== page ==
Orthodox Jews

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Orthodox Jews


Orthodoxy (Greek: “true opinion”) is a Jewish religious movement that advocates the full observance of Jewish religious law (the halakhah), interpreted in traditional ways, and is critical of modernity and its values. In its adherence to the laws, customs, and beliefs of the ancestors, Orthodoxy portrays itself as the faithful continuation of traditional Jewish society. In many ways, though, Orthodoxy should be regarded as a movement of the modern era, whose birth occurred toward the end of the eighteenth century, in reaction to the challenges posed by Reform, secularization, and assimilation in western and central Europe. In this setting, one sector of the Jewish population struggled to maintain the supremacy of halakhah in Jewish life. As the endeavor to preserve the society as a whole was doomed to fail, the efforts were focused on the protection of their own sector, yielding what now is called Orthodoxy.

Orthodox theology accepts the literal interpretation of traditional doctrines, such as the election of Israel, divine providence, reward and punishment in the world-to-come, and the future coming of the messiah. However, more than any specific dogma, it is the commitment to the full observance of the halakhah that has guided the creation of a separate Orthodox identity.

Orthodoxy asserts the divine source of the Torah and the eternal, unchanging nature of its laws. Seeing the law as a direct expression of God's will, Orthodox Judaism refuses to reduce the halakhah to historical, sociological, or psychological grounds. Unlike Conservative Judaism, Orthodoxy does not accept halakhic rulings based on such considerations. Orthodox theologians understand changes and developments in the halakhah not as new norms but rather as elaboration and realization of the existing ones. Accordingly, halakhic ruling is authoritative only when based on specific texts (i.e., the Talmud and traditional halakhic codes and commentaries) and issued by a recognized rabbanical authority. The qualities required of the latter are thorough learning of the traditional texts, a deep conviction in the divine source of the Torah, and a sincere attempt to reach a true understanding of the law. His recognition comes from the already accepted rabbanical authorities of his day.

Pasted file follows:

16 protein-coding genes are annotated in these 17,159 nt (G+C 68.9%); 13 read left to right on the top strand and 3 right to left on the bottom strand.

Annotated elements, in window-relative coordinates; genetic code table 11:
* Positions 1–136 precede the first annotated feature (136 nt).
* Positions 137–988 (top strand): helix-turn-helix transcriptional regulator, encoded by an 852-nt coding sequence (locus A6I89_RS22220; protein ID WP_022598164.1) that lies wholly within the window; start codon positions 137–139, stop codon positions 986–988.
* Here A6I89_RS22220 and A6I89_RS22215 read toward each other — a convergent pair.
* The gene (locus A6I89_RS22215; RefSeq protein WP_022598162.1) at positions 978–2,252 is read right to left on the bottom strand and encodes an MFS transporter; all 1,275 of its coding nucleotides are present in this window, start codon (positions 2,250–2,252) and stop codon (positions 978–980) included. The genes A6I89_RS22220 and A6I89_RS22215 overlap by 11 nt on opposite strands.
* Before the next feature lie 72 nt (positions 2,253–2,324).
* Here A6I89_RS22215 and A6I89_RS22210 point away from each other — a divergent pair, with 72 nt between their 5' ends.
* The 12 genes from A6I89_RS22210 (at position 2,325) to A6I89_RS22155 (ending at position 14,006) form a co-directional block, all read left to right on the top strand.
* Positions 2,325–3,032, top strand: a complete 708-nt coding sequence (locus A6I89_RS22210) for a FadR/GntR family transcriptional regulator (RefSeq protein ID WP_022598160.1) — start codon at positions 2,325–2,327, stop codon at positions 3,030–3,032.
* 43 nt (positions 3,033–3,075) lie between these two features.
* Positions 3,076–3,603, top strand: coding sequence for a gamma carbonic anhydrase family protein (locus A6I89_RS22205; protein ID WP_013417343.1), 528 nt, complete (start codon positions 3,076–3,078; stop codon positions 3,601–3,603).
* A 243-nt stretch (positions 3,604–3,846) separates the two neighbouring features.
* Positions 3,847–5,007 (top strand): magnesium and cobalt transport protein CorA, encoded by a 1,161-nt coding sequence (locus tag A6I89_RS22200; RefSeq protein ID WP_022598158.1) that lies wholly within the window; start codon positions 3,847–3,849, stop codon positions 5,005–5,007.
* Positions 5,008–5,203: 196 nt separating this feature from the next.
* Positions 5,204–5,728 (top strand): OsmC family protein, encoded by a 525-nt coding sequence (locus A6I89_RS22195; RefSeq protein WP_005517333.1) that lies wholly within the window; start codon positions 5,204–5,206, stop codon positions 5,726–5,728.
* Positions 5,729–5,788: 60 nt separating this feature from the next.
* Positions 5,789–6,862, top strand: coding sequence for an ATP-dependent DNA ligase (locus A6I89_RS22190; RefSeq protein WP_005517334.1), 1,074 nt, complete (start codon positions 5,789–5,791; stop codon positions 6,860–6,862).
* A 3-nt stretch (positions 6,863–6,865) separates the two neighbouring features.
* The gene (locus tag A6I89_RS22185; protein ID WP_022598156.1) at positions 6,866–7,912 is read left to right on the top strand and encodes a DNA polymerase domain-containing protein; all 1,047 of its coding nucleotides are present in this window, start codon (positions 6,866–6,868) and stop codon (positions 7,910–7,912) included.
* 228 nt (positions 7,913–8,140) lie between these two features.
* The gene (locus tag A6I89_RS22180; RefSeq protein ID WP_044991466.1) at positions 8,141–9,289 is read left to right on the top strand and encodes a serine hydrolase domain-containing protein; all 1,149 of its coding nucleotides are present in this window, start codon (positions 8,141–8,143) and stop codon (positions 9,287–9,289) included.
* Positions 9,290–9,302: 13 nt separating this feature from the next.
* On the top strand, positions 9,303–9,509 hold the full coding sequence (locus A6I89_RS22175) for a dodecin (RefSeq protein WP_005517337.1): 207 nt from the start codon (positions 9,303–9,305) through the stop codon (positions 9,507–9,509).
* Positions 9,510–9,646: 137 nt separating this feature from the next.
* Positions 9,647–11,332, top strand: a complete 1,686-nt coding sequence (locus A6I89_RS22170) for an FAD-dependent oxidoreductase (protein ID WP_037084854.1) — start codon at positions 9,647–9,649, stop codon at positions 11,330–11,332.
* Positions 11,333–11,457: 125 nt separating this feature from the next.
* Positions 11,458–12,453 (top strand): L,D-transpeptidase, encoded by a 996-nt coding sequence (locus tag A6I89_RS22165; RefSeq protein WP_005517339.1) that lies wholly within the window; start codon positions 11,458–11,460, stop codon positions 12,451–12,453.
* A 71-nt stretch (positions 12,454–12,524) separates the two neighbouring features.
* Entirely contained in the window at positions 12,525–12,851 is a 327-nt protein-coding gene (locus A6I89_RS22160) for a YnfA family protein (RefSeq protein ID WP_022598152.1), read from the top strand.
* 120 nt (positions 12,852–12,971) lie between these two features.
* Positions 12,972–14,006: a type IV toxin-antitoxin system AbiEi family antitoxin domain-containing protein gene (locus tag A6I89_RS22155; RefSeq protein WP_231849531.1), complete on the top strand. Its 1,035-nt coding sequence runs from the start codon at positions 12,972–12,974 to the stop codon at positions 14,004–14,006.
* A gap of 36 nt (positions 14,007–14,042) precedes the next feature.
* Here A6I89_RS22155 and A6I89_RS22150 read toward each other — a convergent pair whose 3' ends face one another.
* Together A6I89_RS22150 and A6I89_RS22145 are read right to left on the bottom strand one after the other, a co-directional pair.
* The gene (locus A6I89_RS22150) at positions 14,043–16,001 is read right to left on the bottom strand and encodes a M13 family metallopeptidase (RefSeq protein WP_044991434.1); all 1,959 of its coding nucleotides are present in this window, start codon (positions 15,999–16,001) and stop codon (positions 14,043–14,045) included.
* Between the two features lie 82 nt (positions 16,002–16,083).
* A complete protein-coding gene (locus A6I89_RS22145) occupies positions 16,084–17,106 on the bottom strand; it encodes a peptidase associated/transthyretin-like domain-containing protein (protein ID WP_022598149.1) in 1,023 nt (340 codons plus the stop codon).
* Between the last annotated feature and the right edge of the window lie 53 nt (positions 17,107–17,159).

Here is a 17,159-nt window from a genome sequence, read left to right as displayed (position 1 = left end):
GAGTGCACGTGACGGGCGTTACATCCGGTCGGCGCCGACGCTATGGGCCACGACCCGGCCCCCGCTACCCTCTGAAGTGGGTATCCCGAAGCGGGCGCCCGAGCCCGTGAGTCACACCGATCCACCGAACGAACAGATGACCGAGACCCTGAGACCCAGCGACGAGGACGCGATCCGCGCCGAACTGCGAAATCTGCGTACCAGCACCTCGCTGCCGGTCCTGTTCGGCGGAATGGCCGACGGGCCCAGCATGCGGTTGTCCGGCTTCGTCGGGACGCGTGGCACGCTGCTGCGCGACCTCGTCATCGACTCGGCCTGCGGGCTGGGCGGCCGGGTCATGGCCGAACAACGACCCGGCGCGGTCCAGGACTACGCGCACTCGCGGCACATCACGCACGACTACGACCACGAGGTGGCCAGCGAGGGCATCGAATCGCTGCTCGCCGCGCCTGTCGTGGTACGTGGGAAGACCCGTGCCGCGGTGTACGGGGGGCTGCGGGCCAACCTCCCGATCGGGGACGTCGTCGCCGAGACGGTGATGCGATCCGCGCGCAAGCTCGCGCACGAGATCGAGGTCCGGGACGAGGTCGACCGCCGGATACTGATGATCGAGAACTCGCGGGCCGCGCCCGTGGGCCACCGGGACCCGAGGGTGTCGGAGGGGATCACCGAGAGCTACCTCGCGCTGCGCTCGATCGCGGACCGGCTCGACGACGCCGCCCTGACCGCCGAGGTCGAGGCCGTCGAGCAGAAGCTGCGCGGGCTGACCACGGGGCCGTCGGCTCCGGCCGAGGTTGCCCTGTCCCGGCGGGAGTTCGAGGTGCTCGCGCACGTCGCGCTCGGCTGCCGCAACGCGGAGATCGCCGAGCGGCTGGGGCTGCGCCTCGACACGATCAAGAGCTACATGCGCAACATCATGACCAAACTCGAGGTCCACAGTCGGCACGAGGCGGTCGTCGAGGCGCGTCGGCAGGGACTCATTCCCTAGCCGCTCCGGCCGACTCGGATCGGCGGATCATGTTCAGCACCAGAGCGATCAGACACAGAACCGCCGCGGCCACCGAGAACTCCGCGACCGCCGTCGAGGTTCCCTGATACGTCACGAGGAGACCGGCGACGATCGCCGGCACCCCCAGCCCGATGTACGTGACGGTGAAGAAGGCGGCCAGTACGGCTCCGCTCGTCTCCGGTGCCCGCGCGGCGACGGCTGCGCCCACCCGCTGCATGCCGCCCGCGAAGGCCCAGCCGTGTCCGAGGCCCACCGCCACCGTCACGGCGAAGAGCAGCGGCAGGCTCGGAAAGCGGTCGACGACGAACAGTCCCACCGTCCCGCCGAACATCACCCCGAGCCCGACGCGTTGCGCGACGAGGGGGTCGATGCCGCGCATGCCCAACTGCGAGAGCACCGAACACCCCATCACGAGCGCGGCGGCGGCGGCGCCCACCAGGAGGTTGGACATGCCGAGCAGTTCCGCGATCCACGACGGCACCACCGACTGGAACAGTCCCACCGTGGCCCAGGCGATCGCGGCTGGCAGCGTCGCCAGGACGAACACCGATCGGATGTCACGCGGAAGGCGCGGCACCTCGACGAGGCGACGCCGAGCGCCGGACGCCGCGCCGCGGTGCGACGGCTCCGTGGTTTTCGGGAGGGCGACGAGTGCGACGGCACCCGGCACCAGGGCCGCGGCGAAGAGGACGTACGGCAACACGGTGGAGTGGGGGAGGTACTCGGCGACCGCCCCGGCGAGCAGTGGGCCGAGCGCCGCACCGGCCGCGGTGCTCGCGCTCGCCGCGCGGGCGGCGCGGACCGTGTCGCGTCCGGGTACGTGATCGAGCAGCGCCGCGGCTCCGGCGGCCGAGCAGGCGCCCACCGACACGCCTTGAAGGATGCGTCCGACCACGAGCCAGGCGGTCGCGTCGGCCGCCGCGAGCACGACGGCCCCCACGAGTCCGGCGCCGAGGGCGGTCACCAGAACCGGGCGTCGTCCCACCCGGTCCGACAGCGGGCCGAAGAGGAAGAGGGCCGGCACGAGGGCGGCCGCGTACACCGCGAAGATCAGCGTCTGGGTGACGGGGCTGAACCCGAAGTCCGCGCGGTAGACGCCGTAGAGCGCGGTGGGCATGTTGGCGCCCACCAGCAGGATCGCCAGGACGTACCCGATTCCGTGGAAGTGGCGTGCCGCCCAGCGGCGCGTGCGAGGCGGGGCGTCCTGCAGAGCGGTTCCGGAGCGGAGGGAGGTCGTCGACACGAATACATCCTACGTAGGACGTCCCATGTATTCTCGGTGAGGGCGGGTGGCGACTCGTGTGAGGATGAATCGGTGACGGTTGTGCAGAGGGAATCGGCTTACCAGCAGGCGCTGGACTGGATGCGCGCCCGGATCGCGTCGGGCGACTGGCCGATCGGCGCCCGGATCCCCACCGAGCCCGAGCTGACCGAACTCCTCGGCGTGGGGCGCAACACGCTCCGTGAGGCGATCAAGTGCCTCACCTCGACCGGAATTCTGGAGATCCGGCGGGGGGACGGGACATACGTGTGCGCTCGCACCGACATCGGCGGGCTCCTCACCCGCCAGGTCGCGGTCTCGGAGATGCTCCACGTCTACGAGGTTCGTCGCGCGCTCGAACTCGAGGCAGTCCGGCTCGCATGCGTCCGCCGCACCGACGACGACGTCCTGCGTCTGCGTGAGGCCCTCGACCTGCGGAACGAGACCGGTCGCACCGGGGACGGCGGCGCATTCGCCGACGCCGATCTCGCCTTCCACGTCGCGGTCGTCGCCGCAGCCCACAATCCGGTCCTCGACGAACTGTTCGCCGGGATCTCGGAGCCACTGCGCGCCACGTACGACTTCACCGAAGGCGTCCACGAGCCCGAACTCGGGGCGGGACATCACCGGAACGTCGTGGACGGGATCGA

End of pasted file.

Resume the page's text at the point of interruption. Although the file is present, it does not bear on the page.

Research Question

What are the impact of orthodox jewish culture over American culture? And what are the changes in new generation of orthodox jews families?

Orthodox Jews and Difference of Opinion

Almost fifty years ago, Rabbi Menachem Mendel Schneerson became the seventh Lubavitcher Rebbe. Shortly thereafter he issued a call for an effort of outreach to non-Orthodox Jews. The cause was taken up by Rabbis Shlomo Carlebach and Zalman Schachter, two Lubavitcher disciples who became the first outreach workers for what came to be known as the t'shuva movement.

A movement of return had begun earlier. Already in the 1930s and 1940s, one could find individuals reared in non-orthodox homes who became Orthodox as adults. One could also find institutions with programs designed to facilitate such change, such as the Young Israel synagogue movement and schools such as Yeshivot Torah Vodaath and Heychal HaTorah. But these early efforts were directed for the most part at ...
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